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December 3, 2012

Editor’s letter: The art of social media

If organisations are still unsure as to the worth of social media in a business context, perhaps it is because the channel has not been around long enough for users to have accumulated a clear idea of what works, and what doesn’t, when using it. There is certainly an art to using social media, and to ensure you are getting the most out of these important – and necessary – communication tools, The Accountant this month explores the ‘do’s and don’ts’ of various platforms, as well as current trends and challenges facing the accounting profession as a result of their advent (turn to pages 10-13 for the full report).

As part of this investigation we have, for the second year running, surveyed the professional accounting bodies globally to see how they fare in terms of their social media reach on Facebook, Twitter and LinkedIn. The US and UK bodies continue to dominate the top ten lists, but there are also a growing number of smaller institutes stepping up their social media efforts, as their membership demands it and the need to engage with a wider stakeholder set grows.

The majority agree social media is a communication tool, not a marketing instrument to be used to push products or services onto your fans, followers or group members. Nevertheless this is a spectrum rather than a dichotomy, and each organisation must find its own place on that spectrum to be successful.

Social media platforms allow for communication in real time, allowing instant engagement, and let users gather data and feedback as they go to ensure they are providing the best service to members, clients and customers. They can also be used as a tool to drive recruitment and awareness of the accounting profession… or any other sector, for that matter.

However, the other major point to come out of the report is the importance of having a concrete social media strategy in place before launching on any platforms. Arming staff with knowledge of how to use these sites correctly and guidelines for how to follow up on online engagements is of particular importance for organisations looking to navigate these social waters ‘safely’.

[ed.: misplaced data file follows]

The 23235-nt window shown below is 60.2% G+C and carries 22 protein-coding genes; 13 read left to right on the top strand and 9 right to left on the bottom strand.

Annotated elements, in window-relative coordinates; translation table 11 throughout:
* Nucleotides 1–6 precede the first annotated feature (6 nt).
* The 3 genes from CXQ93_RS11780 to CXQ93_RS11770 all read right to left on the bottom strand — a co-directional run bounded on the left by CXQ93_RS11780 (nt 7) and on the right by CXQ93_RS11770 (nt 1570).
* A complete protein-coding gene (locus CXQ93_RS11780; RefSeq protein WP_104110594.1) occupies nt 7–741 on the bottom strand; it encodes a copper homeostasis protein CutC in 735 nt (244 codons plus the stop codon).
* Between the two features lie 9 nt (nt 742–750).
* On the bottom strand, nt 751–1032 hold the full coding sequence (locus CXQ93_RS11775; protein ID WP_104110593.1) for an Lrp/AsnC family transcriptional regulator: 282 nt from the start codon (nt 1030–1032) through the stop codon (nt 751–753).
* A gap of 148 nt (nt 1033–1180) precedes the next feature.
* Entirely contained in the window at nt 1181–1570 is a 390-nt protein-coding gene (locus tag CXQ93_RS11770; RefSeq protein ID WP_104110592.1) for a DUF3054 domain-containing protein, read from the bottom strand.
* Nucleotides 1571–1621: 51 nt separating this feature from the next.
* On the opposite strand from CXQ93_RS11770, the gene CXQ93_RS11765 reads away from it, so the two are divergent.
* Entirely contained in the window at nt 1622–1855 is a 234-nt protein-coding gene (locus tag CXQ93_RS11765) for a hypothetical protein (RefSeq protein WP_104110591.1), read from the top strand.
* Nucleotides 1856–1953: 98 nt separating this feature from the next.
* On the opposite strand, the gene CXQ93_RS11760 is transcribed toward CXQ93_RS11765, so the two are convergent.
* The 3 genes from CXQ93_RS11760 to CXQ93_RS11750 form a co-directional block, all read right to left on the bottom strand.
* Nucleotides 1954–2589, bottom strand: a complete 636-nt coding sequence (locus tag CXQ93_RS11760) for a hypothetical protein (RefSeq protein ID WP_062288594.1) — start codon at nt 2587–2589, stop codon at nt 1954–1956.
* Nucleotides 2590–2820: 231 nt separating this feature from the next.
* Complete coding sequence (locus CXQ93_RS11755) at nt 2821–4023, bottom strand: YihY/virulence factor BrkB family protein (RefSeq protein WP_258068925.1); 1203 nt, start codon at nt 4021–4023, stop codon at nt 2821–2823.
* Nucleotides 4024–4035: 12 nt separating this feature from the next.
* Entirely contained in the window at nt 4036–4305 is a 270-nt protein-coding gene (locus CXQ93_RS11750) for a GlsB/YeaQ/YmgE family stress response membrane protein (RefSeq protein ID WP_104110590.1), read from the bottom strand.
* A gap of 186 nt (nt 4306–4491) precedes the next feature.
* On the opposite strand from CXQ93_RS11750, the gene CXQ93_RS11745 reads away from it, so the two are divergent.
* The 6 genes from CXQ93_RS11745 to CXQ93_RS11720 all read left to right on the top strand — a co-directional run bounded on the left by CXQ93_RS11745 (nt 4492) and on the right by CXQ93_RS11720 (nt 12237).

Remember, as has been seen in the UK at the time of writing (just google Sally Bercow and Twitter…) social media can be unpredictable at the best of times, and necessitates preparation for the unexpected. This is where a solid policy is vital.

During the writing of this letter I have stopped at least twice to check our World Accounting Intelligence twitter feed to make sure I haven’t missed some breaking piece of news and our LinkedIn group to post a news article. This is just another example of how social media has become one of the most important means of communication to arise in the past century. I can only see the extent to which we use social media in our daily lives, both for business and pleasure, increasing in future.

In my book, any suggestion this is just a fad or a phase can now safely be put to bed. If organisations in or out of the accounting profession wish to stay current and not lose members, customers or clients to their competitors, they must sign up and get social. Luckily there are experts out there to help, so you can have your hand held right through from strategic development to launching.

Good luck!

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